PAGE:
Attrition is the biggest challenge to the IT industry. The attrition levels in the industry are alarming not only to HR professionals and project managers, but also to management experts and academicians. In fact IT’s attrition levels have prompted professionals to research allied areas like work-culture and job-satisfaction. The financial losses to companies due to attrition are very high.
HR professionals and project managers are doing their best to innovate and retain employees. The fact also remains that the aspiration levels of present generation of employees have increased. Hence, they are not used to work in one organisation through their career or even for a decade, unlike the earlier generation and are constantly in search for better job opportunities and career growth.
The attrition levels of IT professionals negatively impacts project deadlines and customer satisfaction levels. Increasing the salaries of IT professionals and introducing better welfare measures have not been always successful. Even after the salary is matched to industry standards, competitors are ready to poach them for an extra price. There seems to be no end to this vicious circle.
IT staffing services has proven to be a boon to companies battling with attrition. Temporary IT staffing helps to meet sudden demands for IT resources requirement. Since, these employees are provided to them by manpower consultants, there are no costs incurred on hiring, training and retaining them. Apart from the phenomenal financial benefits, companies have also been able to speedily execute projects and address the changing requirements easily. Moreover, the temporary staffs are trained in different IT operating environments (by virtue of their experience of working in several organisations) and hence companies can avail their service to meet project needs of different nature.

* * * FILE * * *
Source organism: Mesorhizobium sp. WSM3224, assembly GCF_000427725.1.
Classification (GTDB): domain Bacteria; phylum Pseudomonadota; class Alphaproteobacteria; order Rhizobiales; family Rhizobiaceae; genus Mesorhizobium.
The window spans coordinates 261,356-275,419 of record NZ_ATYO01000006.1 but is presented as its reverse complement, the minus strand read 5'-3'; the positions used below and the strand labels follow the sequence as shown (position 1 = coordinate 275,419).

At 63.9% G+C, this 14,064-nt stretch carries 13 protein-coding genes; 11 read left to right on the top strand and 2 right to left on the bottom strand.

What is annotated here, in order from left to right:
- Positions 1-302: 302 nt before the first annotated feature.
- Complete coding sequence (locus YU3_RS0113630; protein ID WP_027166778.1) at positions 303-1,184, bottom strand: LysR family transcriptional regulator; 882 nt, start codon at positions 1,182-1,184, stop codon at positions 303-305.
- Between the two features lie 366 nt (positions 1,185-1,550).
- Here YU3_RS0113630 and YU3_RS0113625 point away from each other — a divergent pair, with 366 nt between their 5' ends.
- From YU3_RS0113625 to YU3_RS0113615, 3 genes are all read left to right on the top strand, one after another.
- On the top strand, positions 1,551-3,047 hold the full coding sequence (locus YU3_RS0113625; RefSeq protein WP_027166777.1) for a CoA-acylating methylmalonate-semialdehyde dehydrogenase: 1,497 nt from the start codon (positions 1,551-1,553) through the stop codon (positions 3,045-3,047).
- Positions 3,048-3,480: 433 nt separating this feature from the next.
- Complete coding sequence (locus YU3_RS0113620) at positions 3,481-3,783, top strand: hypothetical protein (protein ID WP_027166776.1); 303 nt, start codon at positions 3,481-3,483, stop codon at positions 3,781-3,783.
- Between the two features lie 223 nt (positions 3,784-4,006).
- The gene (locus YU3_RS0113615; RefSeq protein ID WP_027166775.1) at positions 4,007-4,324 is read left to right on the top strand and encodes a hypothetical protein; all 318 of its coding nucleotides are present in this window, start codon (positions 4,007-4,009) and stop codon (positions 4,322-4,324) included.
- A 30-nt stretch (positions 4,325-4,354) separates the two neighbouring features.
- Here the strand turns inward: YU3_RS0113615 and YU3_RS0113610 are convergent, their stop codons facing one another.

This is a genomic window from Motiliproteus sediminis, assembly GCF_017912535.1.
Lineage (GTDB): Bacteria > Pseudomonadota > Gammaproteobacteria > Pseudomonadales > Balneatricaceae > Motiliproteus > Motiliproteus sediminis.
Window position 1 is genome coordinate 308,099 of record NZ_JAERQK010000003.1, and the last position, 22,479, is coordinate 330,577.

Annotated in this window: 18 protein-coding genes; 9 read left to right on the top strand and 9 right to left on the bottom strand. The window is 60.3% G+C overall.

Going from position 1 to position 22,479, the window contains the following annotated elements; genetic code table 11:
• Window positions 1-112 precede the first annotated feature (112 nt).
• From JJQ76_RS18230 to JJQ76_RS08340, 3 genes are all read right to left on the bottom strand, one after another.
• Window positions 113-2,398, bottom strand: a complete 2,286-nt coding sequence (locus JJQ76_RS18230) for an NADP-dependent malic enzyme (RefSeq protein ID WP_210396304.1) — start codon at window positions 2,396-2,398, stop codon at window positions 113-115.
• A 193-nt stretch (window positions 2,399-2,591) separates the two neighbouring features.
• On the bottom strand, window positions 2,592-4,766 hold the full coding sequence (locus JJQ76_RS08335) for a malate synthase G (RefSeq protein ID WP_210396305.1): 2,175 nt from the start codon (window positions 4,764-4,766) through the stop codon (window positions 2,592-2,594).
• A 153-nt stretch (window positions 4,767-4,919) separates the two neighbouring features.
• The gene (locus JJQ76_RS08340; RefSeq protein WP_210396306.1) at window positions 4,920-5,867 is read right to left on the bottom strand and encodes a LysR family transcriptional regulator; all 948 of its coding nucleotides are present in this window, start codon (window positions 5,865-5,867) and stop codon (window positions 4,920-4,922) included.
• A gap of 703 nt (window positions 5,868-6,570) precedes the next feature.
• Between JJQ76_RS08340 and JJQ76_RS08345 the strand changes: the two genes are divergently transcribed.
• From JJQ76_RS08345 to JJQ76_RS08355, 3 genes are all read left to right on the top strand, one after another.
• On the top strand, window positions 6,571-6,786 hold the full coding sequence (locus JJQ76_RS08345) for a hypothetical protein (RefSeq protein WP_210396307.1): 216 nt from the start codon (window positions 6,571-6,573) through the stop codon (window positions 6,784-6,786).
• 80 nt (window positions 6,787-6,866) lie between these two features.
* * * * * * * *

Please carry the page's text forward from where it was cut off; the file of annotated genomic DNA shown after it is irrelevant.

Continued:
There is a drawback to this engagement model. There is no accountability. Manpower consultants charge companies for projects and for the resources supplied by them, but do not accept any responsibility for their performance. Due to the lack of commitment, these employees may leave quickly than the employees of clients. There are also dangers of loss of business control. Managing the employees is altogether another issue. If these employees quit at short notice, it can even result in loss of business-continuity and project delays. Additional resources may not be immediately available. In the absence of proper back-up plans it can even result in project failures and loss of reputation.
Another engagement model that is worth exploring is the co-sourcing mode of engagement. In this engagement model, the IT supplier provides resources and manages them. There is a single point of accountability. There is no loss of business control and these employees are directly accountable to the IT supplier. Since these employees work with the in-house team, they can help to build and bench mark the best practices, in the course of the project. The IT supplier also deputes excess resources during the peaks of demand and rolls them back, when not required. Does co-sourcing sound to be the perfect model to combat attrition? Make your choice, now.